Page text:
As a self-described introvert, Shay Riley will be the first to tell you she’s not that outspoken, but the week preceding Saturday, Jan. 21, she spoke out for beliefs she just couldn’t keep silent. The Keene State College 2013 alumna organized an event to liberate even the quietest of community members in conjunction with a worldwide response to President Donald Trump taking office.

The event known as Women’s March started originally as an effort in Washington, D.C., tasked with unifying individuals of color, orientation, race, gender and more, as well as recognizing issues such as environmental concerns, disability and reproductive rights. This is the first year the event has run.

Across the globe, participants rallied with signs. Some were directed at the new president personally, and others provided a more general call-out to the Republican-dominated cabinet. Keene protesters started at the parking lot behind the restaurant Margarita’s, then marched forward to Central Square down the street. Riley stood with others on the gazebo stage, who read from the unity principles of the founding Women’s March organization. These principles called upon topics such as working rights, civil rights and environmental justice to name a few. Cheers followed each category.

Dorothy England / News Editor

Dorothy England / News Editor

Riley said she was amazed by the response they had in Keene alone. “It just makes me so mindful of our community and country as a whole,” she said. “There’s such a local mindset and it makes me hopeful.” Riley said she wasn’t alone in planning the event. “I’m so thankful to everyone who made this happen; I just made the Facebook group and others helped,” she admitted. Riley explained she had been waiting for someone to create a local event and so when no one else did, she took charge. “I think this will show people at state levels and eventually higher that people care,” she said.

On the Facebook group for the event, 226 people said they were going with 245 people interested in the event. According to KSC retired math and education professor Tom Bassarear, over 600 people came to the Keene outing. “I taught math, so I think I know how to count well,” he joked. Bassarear said for him, this event was more about standing up in solidarity with those he knows will be affected more so than himself. “I’m a white male with a decent income. This is going to impact these who don’t have health insurance, people in minority groups,” he teared up a little, “this is going to impact my grandchildren.”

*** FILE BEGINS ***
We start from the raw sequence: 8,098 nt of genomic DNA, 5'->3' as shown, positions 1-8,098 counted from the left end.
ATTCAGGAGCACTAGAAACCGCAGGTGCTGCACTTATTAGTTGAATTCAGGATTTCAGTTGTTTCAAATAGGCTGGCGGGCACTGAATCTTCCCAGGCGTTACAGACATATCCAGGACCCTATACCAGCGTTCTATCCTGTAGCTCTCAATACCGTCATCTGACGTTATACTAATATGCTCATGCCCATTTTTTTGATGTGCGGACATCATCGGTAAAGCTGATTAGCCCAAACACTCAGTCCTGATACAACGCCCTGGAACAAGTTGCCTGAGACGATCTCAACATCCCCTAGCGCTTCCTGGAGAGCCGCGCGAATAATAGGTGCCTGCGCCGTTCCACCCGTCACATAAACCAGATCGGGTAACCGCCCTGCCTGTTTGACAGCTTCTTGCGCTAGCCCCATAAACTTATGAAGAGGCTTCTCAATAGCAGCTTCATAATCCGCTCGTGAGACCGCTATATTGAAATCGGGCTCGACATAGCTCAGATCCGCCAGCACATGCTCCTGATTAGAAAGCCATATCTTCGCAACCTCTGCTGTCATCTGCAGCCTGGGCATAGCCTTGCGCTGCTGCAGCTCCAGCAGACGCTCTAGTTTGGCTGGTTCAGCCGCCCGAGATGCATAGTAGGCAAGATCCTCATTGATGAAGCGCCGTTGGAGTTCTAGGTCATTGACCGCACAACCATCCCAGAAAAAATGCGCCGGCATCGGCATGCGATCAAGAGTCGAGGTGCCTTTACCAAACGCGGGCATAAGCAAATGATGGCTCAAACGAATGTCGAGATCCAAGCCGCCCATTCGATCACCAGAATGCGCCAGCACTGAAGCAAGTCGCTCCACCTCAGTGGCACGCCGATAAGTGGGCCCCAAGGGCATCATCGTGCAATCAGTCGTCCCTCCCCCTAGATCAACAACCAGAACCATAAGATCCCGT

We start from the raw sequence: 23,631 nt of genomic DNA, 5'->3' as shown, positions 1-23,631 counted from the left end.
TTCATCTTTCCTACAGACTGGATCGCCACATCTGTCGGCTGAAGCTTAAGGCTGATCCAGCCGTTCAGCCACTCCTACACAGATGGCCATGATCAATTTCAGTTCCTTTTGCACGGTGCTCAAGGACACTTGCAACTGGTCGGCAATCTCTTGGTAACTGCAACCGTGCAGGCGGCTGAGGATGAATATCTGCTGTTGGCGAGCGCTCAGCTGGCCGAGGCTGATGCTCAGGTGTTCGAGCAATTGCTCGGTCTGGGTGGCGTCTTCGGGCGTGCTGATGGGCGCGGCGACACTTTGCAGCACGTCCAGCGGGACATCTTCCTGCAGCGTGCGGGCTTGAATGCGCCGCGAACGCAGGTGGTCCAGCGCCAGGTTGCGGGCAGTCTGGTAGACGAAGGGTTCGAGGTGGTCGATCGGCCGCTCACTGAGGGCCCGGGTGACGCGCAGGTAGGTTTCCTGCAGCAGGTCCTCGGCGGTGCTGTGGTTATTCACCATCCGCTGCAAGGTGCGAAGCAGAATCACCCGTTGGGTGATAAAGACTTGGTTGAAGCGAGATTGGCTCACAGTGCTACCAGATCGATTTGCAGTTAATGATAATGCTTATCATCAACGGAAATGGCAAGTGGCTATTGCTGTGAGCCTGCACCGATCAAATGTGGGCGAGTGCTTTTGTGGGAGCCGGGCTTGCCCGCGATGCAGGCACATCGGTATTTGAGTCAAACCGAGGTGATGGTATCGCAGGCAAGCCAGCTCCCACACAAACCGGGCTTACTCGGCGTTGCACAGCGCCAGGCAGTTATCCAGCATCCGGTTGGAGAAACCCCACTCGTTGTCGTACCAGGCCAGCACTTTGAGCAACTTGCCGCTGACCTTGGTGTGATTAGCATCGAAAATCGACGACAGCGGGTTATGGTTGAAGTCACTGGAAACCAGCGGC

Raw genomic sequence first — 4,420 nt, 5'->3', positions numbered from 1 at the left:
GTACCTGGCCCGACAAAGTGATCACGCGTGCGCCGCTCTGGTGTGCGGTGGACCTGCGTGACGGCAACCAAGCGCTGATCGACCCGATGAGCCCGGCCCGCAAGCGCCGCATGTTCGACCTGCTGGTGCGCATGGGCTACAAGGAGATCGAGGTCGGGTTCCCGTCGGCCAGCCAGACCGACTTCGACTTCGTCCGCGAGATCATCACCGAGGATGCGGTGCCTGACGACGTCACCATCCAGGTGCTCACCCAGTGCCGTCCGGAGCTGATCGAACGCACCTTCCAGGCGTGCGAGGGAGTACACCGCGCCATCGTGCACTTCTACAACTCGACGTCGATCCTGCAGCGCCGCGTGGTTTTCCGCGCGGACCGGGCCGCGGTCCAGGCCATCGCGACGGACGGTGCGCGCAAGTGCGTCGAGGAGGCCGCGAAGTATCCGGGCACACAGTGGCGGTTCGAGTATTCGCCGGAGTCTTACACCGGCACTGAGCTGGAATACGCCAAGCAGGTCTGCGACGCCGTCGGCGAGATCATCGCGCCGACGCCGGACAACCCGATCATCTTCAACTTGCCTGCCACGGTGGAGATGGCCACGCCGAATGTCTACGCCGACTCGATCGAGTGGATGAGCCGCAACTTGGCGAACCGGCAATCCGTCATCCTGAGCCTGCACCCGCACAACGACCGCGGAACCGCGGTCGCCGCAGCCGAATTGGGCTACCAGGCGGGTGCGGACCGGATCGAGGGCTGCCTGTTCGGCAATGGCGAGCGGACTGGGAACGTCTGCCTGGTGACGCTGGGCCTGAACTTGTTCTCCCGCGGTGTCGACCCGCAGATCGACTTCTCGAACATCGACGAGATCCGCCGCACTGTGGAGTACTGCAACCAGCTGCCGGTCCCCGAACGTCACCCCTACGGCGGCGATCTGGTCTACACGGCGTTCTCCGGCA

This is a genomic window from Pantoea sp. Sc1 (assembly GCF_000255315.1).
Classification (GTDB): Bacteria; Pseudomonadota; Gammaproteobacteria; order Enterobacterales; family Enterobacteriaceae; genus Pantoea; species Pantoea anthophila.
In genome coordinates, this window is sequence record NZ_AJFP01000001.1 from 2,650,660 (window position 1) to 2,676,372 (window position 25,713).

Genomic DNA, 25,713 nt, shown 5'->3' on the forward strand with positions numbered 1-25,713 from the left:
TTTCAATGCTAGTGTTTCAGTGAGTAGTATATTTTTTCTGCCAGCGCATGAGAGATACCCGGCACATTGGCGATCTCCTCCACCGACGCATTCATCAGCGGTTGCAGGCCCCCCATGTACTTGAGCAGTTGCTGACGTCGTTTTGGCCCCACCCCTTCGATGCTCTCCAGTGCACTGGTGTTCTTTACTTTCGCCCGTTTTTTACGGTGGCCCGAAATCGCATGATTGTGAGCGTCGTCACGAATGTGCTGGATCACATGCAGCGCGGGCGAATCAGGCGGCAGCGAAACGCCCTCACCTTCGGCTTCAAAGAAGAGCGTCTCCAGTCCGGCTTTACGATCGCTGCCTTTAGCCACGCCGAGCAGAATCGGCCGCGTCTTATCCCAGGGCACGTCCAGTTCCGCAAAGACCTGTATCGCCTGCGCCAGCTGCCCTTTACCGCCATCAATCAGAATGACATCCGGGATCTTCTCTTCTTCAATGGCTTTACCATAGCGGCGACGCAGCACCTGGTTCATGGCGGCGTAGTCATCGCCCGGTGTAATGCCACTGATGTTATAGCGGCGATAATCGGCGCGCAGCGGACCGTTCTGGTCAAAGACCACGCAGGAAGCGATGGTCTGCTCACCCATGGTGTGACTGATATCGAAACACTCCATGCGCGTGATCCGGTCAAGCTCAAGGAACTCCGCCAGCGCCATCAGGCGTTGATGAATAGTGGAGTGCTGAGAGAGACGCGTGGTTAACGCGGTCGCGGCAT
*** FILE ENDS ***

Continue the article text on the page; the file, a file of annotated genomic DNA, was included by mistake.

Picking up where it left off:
Many children were in attendance at the local event. Keene resident Molli Ringland brought her daughter Reagan to the event because she said she knew it would be a peaceful yet positive protest. “I wanted my daughter to see what it’s like to be a strong woman,” she said. Ringland said she was impressed by the amount of people who showed up. “It gives you a great sense of community,” she said. “Especially since there is so much at risk now with equality issues and our new president.”

Many others echoed Ringland’s concerns. KSC senior Natalie Haley came with her sister Emily. Both were fearful of the future under Trump’s administration. “We shouldn’t go backwards,” Natalie said,” we should be progressing forward.” Her sister, a student from the University of New Hampshire, said it was comforting to know others felt the same way. “It shows we’re not going to just take it. We’re showing awareness that things need to be better for all of us,” she said.

For Swanzey resident Mark Ames, this event was a clear message to and from the public. “It’s not just for women,” he said. “Other voices are not being heard and this affects people of different nationalities, religions, orientations; we need more solidarity.”

Dorothy England can be contacted at

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